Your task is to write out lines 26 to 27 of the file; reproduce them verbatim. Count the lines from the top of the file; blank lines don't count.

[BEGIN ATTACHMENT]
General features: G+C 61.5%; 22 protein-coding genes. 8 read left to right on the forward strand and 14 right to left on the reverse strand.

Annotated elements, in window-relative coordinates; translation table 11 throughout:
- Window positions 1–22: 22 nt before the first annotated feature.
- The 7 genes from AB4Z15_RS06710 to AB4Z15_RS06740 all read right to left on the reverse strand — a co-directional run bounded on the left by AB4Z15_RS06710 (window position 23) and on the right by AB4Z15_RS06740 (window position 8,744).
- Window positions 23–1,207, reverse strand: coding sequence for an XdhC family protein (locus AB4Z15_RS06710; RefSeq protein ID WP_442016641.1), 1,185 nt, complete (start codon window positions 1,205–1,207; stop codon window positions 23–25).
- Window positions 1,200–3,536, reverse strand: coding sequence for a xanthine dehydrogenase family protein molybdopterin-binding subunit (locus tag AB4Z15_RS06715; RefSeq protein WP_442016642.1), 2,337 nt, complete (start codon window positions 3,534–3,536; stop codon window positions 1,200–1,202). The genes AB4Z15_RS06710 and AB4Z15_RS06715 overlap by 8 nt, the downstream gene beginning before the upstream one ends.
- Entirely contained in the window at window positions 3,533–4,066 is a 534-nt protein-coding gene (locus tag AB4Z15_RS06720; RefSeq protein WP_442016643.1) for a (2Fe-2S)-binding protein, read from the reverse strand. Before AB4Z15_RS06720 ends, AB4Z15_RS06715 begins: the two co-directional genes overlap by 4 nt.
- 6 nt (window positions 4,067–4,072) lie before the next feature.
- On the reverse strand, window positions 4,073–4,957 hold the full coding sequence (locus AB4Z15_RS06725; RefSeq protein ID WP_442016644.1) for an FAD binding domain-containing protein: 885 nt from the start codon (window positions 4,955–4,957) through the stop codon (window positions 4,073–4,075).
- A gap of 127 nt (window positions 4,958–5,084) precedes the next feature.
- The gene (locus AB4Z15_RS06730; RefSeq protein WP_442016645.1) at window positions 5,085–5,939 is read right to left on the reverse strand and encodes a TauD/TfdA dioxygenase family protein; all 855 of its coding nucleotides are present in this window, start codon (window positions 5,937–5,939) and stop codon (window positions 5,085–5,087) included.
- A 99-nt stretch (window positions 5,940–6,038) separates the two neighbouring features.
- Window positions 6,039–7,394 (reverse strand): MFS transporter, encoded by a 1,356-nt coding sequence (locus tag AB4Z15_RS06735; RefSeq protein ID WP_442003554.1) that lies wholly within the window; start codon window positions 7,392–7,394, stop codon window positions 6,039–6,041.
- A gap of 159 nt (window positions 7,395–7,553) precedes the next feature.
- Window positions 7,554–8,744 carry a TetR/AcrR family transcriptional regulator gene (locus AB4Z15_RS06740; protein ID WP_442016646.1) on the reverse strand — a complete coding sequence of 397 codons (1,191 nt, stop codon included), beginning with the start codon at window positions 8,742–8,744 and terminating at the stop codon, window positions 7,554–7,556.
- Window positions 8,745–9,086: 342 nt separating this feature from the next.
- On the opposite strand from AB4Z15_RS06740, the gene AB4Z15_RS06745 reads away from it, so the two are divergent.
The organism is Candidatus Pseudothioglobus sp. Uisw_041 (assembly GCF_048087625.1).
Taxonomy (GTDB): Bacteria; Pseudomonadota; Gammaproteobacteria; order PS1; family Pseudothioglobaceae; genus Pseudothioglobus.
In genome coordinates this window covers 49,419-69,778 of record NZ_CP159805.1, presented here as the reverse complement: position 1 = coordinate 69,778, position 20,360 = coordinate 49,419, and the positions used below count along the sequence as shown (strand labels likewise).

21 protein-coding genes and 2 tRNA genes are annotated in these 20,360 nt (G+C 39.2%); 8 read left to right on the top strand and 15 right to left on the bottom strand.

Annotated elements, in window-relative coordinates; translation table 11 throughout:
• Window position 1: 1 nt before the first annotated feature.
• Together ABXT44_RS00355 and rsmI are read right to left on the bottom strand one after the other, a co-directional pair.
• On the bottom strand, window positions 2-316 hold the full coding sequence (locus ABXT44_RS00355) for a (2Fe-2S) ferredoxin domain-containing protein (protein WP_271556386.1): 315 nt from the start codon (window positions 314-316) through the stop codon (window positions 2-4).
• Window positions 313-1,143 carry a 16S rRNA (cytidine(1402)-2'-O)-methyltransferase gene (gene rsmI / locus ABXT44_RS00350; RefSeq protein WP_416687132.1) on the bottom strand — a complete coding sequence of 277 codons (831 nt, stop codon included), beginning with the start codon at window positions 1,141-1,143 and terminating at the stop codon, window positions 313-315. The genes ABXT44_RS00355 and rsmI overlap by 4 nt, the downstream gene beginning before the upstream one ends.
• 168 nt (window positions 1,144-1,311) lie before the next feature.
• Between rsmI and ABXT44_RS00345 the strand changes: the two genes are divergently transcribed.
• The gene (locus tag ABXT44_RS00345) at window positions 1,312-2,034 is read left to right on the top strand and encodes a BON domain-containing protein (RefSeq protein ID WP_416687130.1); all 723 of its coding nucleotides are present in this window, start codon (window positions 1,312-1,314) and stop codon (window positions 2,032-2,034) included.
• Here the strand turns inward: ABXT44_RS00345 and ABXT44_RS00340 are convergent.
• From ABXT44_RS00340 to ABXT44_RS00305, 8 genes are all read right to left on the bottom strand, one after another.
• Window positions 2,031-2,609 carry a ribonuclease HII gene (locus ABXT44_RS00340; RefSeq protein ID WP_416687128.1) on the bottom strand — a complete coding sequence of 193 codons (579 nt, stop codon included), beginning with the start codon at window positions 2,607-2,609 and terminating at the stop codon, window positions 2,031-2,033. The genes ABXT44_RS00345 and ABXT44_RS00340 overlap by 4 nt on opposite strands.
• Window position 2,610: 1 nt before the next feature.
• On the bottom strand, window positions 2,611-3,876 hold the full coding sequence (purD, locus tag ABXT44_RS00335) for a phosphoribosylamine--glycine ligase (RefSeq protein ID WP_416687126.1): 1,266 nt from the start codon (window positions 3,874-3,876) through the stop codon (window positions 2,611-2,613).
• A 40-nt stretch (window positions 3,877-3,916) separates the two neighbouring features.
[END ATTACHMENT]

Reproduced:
• Window positions 313-1,143 carry a 16S rRNA (cytidine(1402)-2'-O)-methyltransferase gene (gene rsmI / locus ABXT44_RS00350; RefSeq protein WP_416687132.1) on the bottom strand — a complete coding sequence of 277 codons (831 nt, stop codon included), beginning with the start codon at window positions 1,141-1,143 and terminating at the stop codon, window positions 313-315. The genes ABXT44_RS00355 and rsmI overlap by 4 nt, the downstream gene beginning before the upstream one ends.
• 168 nt (window positions 1,144-1,311) lie before the next feature.